Communities in Kent are better protected from the possibility of flooding now than they were six years ago.

That is the conclusion of the Department for Environment, Food and Rural Affairs (Defra) which today published its report on the last six years of flood protection work.

Secretary of State for the Environment George Eustice

Nationally, Defra said that between 2015 and 2021 it had spent £2.6bn providing flood protection to 314,000 homes, 14,000 more than the target.

In addition, over 850 new flood and coastal erosion defense projects have been completed and over 580,000 acres of farmland have been protected.

Defra said overall the works had reduced the national flood risk by around 5% and potentially saved the economy in the area £28billion by preventing damage to homes and businesses.

Secretary of State for the Environment, George Eustice, said: “Here in the South East, between 2015 and 2021, we have invested £430m to better protect 80,600 homes.

“The Environment Agency has worked with local government to set up the Middle Medway Flood Resilience Scheme, to reduce the risk of flooding for homes at very high risk.”

Goodbye to that?  Yald in 2021
Goodbye to that? Yald in 2021

He said: “This scheme was completed in November 2020 and in total the Environment Agency installed flood resilience measures in 286 homes in the Weald villages of Yalding, Collier Street, Hunton, East Farleigh, West Farleigh, Wateringbury, Marden and Nettlestead.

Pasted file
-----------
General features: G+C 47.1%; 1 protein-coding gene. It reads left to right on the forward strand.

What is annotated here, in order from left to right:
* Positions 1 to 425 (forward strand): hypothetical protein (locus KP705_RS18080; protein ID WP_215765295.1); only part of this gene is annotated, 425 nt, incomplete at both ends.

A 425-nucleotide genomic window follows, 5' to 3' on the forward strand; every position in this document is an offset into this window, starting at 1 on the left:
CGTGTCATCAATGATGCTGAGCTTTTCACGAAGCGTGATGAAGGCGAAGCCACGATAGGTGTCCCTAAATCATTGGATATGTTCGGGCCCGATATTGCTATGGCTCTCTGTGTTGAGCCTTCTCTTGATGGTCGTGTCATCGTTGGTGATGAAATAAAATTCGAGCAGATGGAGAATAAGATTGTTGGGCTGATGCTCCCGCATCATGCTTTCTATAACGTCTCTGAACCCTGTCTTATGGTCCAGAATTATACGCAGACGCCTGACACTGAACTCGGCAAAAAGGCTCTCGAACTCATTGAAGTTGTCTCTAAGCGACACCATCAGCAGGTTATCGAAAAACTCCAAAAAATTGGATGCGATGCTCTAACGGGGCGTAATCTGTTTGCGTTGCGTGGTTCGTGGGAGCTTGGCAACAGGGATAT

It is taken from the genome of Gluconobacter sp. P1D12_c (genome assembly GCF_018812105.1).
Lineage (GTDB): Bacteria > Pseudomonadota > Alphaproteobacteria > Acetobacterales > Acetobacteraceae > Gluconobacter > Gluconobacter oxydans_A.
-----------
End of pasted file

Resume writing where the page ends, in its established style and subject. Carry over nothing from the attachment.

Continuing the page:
“These measures included anti-flood gates, anti-flood valves and pneumatic brick covers.

“Meanwhile, a beach management program covering Hythe in Folkestone has better protected 2,190 homes.”

Mr Eustice said: “Of course we know there is more to do – and that every flooded property is one property too many.

“That’s why the government has committed to doubling our investment in flood defenses to £5.2 billion over the 2021-2027 spending period.

Yalding electrical substation has been raised to insulate it from flooding
Yalding electrical substation has been raised to insulate it from flooding
Emma Howard Boyd, President of the Environment Agency
Emma Howard Boyd, President of the Environment Agency

“But,” said the Secretary of State, “We have already made tremendous progress in the Southeast and I am determined that we will continue to do so.”

Emma Howard Boyd, Chair of the Environment Agency (EA), said: “There are very few national infrastructure programs that arrive on time, on budget and on target: I am very proud that EA succeeded.

“It’s all down to the expertise, dedication and commitment of EA’s teams and our partners across the country—they deserve the nation’s thanks.”

She said: “The flood defense is working. Although we can never protect everyone from all floods all the time, we can reduce the risk of them occurring and the impact when they do occur.

“In February of this year – and for the first time – we had three named storms in one week, and the rivers reached record heights. While some 400 properties were unfortunately flooded, more than 40,000 homes and businesses were been protected by our defences.”

Flood barriers have been installed to reduce risk to individual properties
Flood barriers have been installed to reduce risk to individual properties

She said: “With the climate emergency comes greater risk. Our response must be to protect our communities as best we can.”

The government’s new targets for 2021 and 2027 are to reduce the national flood risk by 11% and protect 550 kilometers of road and rail infrastructure, create or enhance 13,000 acres of natural habitat and improve 830 kilometers of rivers.

An evaluation of the progress of the first six-year program can be viewed here.

Groynes rehabilitation work on the beach between Hythe and Folkestone
Groynes rehabilitation work on the beach between Hythe and Folkestone